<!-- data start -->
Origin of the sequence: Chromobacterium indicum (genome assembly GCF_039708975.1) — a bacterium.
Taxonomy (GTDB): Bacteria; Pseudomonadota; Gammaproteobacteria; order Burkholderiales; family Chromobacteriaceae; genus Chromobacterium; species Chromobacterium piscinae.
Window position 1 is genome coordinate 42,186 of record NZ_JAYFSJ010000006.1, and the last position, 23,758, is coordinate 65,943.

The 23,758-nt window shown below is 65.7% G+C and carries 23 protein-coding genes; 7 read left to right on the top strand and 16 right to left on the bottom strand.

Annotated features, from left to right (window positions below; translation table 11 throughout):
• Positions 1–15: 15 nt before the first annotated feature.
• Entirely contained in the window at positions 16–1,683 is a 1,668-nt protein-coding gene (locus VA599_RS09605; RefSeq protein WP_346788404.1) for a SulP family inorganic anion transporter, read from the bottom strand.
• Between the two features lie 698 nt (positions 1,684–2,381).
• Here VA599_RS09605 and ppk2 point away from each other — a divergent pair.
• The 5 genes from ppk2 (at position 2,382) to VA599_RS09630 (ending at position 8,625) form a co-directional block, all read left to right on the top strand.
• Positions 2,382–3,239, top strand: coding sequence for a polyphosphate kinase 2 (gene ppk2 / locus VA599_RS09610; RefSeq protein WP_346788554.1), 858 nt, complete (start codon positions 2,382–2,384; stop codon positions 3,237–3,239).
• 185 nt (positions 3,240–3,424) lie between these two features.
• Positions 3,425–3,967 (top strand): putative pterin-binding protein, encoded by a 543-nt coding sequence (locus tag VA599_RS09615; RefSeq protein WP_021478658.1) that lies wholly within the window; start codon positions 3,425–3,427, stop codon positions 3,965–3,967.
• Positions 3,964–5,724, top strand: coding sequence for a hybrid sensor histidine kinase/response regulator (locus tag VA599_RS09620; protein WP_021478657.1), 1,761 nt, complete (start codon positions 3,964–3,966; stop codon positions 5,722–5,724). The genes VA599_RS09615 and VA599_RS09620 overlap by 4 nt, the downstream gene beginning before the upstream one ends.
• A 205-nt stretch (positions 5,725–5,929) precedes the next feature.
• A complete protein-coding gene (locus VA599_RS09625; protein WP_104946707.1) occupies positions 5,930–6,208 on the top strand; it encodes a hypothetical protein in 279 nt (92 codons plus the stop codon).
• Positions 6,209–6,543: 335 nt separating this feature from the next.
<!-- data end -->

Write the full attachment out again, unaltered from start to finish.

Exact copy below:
Origin of the sequence: Chromobacterium indicum (genome assembly GCF_039708975.1) — a bacterium.
Taxonomy (GTDB): Bacteria; Pseudomonadota; Gammaproteobacteria; order Burkholderiales; family Chromobacteriaceae; genus Chromobacterium; species Chromobacterium piscinae.
Window position 1 is genome coordinate 42,186 of record NZ_JAYFSJ010000006.1, and the last position, 23,758, is coordinate 65,943.

The 23,758-nt window shown below is 65.7% G+C and carries 23 protein-coding genes; 7 read left to right on the top strand and 16 right to left on the bottom strand.

Annotated features, from left to right (window positions below; translation table 11 throughout):
• Positions 1–15: 15 nt before the first annotated feature.
• Entirely contained in the window at positions 16–1,683 is a 1,668-nt protein-coding gene (locus VA599_RS09605; RefSeq protein WP_346788404.1) for a SulP family inorganic anion transporter, read from the bottom strand.
• Between the two features lie 698 nt (positions 1,684–2,381).
• Here VA599_RS09605 and ppk2 point away from each other — a divergent pair.
• The 5 genes from ppk2 (at position 2,382) to VA599_RS09630 (ending at position 8,625) form a co-directional block, all read left to right on the top strand.
• Positions 2,382–3,239, top strand: coding sequence for a polyphosphate kinase 2 (gene ppk2 / locus VA599_RS09610; RefSeq protein WP_346788554.1), 858 nt, complete (start codon positions 2,382–2,384; stop codon positions 3,237–3,239).
• 185 nt (positions 3,240–3,424) lie between these two features.
• Positions 3,425–3,967 (top strand): putative pterin-binding protein, encoded by a 543-nt coding sequence (locus tag VA599_RS09615; RefSeq protein WP_021478658.1) that lies wholly within the window; start codon positions 3,425–3,427, stop codon positions 3,965–3,967.
• Positions 3,964–5,724, top strand: coding sequence for a hybrid sensor histidine kinase/response regulator (locus tag VA599_RS09620; protein WP_021478657.1), 1,761 nt, complete (start codon positions 3,964–3,966; stop codon positions 5,722–5,724). The genes VA599_RS09615 and VA599_RS09620 overlap by 4 nt, the downstream gene beginning before the upstream one ends.
• A 205-nt stretch (positions 5,725–5,929) precedes the next feature.
• A complete protein-coding gene (locus VA599_RS09625; protein WP_104946707.1) occupies positions 5,930–6,208 on the top strand; it encodes a hypothetical protein in 279 nt (92 codons plus the stop codon).
• Positions 6,209–6,543: 335 nt separating this feature from the next.